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 October 1, 2015


The LP Industry's #1 News Source - Informing, Educating and Instilling a Sense of Community

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Workplace Violence:
How to Defuse and Protect

Gary Johnson, VP of Loss Prevention

Developing Tomorrow's
LP Leaders, Today

John Voytilla, VP Global LP & Safety, Office Depot

New Perspectives
on the National Retail
Security Survey

Dr. Richard Hollinger, criminology professor at Univ. of Florida, lead author of the NRSS

Keys to Collaboration:
Building Effective Public-Private Sector Partnerships

Joe LaRocca, RetaiLPartners; Eric Ives, Unit Chief International ORC Task Forces, FBI; Cpt. John Romero and Det. Joe Hopkins, LAPD Commercial Crimes Division

View all  episodes here



Coming soon!

Nelson Harrah, Director of ORC,
Gap Inc.

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In Case You Missed It

Here are the 18 Executives 'Moving Up' as reported in the Daily in September.

24 Hour Fitness promoted Mike Nagyhazy to Senior Director, Loss Prevention.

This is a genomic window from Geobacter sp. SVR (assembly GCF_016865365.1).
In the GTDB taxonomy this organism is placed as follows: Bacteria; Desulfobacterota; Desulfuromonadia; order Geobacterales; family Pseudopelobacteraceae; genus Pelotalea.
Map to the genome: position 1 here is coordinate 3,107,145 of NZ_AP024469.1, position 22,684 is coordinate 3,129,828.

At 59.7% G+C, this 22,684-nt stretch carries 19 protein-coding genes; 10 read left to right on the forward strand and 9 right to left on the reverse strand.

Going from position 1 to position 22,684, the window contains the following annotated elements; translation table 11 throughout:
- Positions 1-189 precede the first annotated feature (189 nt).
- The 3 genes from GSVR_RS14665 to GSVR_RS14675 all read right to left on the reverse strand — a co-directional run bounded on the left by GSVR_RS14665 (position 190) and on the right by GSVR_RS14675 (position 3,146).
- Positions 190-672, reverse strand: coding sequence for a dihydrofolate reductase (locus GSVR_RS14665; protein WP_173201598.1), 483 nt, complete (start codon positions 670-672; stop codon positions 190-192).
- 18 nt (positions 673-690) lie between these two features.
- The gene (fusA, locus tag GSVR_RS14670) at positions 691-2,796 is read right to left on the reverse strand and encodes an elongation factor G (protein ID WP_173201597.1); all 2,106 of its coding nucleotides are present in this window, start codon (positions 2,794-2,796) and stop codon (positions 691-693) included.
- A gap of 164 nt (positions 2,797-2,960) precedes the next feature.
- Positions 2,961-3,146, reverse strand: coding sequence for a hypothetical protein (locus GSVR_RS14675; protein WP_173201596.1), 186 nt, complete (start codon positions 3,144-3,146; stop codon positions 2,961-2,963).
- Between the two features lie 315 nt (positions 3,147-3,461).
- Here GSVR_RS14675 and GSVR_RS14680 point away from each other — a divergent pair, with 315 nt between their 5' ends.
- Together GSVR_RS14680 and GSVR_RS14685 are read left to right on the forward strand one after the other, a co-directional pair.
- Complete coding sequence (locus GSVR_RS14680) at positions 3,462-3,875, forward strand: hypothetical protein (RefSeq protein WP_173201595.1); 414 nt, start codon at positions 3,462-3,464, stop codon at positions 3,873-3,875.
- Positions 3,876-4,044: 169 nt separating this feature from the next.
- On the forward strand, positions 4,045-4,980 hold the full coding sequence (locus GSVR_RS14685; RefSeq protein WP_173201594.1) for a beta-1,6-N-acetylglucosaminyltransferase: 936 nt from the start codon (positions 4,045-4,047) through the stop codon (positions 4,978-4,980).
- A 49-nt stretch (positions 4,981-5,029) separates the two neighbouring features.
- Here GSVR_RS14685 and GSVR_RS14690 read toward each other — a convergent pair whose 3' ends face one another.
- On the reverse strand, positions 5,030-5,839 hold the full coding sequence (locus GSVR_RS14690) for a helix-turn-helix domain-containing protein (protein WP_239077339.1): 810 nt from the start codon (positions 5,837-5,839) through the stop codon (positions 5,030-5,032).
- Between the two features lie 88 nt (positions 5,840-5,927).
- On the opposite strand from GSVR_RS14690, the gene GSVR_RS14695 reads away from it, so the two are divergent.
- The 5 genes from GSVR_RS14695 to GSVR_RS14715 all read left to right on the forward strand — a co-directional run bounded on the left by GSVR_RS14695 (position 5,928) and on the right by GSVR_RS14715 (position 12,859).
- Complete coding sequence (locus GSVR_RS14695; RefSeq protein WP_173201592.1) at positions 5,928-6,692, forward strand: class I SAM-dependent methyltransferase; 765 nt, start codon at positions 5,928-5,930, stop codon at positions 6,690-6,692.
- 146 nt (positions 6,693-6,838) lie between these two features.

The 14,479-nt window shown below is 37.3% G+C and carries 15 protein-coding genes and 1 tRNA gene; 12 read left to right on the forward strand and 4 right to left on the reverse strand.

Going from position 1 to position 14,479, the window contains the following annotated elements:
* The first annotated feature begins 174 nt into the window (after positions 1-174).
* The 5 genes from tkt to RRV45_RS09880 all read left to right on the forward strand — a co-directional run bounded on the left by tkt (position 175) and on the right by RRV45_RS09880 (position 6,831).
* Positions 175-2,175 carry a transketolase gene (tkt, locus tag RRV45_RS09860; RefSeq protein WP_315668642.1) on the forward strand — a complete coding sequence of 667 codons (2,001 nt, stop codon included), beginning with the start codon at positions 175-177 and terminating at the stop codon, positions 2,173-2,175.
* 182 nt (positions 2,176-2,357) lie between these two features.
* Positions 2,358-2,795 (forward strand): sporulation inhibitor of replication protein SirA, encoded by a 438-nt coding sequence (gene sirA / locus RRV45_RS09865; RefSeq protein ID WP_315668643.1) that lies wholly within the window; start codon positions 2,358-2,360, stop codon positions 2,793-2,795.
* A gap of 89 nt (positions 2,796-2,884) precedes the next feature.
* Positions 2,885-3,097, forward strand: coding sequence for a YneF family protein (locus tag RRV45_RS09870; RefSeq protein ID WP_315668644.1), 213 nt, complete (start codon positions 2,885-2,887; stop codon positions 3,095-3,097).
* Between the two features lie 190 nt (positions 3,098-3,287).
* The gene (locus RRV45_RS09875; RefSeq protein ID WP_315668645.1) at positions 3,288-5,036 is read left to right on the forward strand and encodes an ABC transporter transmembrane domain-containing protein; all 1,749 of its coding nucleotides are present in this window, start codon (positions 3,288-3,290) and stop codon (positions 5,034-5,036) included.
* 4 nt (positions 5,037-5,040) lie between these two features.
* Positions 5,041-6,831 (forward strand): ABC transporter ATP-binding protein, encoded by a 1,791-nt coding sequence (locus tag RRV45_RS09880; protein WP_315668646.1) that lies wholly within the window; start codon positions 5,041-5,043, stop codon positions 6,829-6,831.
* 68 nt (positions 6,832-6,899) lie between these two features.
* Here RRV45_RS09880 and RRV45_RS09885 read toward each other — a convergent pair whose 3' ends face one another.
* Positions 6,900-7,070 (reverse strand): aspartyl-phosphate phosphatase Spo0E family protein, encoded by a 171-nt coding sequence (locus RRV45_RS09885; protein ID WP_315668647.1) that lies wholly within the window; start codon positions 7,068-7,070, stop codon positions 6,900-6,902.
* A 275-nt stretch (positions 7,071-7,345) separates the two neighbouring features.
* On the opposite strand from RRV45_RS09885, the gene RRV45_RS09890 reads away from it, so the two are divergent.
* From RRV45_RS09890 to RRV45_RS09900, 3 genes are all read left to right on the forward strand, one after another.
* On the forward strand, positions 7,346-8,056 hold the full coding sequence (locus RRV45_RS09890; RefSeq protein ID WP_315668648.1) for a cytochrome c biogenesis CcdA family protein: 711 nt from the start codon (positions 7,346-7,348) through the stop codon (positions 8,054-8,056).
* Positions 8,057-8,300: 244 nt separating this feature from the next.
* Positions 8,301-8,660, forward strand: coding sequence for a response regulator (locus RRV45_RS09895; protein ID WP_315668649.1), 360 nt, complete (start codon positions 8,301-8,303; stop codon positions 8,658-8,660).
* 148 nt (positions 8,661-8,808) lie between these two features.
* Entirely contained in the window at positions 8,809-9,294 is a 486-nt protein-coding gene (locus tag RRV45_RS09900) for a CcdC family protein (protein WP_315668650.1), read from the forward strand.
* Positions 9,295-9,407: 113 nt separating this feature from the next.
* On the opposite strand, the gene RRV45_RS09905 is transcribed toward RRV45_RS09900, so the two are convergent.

99 Cents Only Stores named Larry Carroll Vice President of Asset Protection.
Apple Inc. promoted David Lu, CFI to Senior Loss Prevention Manager.
Caribou Coffee named Steve Bryant Sr. Manager Profit and Protection.
Dick's Sporting Goods named Steven Morand, CFI Corporate Manager of Investigations.
Family Dollar promoted Henry Johnson to Regional Vice President, Store Operations.
Merchants Distributors named Joe Pfeifer, CFI Director of Loss Prevention & Safety.
Outerwall, Inc. promoted LeeRoy Hegwood, CFE, CFI, EnCE to Sr. Manager, Loss Prevention and Forensics.
Rastelli Food Groups, Inc. named Laura Morris Corporate Asset Protection Management.
Regis Corporation promoted Murray Sinclair to AVP of Asset Protection.
Ross Stores, Inc promoted Ray Cloud to Senior Vice President, Loss Prevention.
Se-Kure Controls promoted Michael Mell to Senior Director, National Design - East.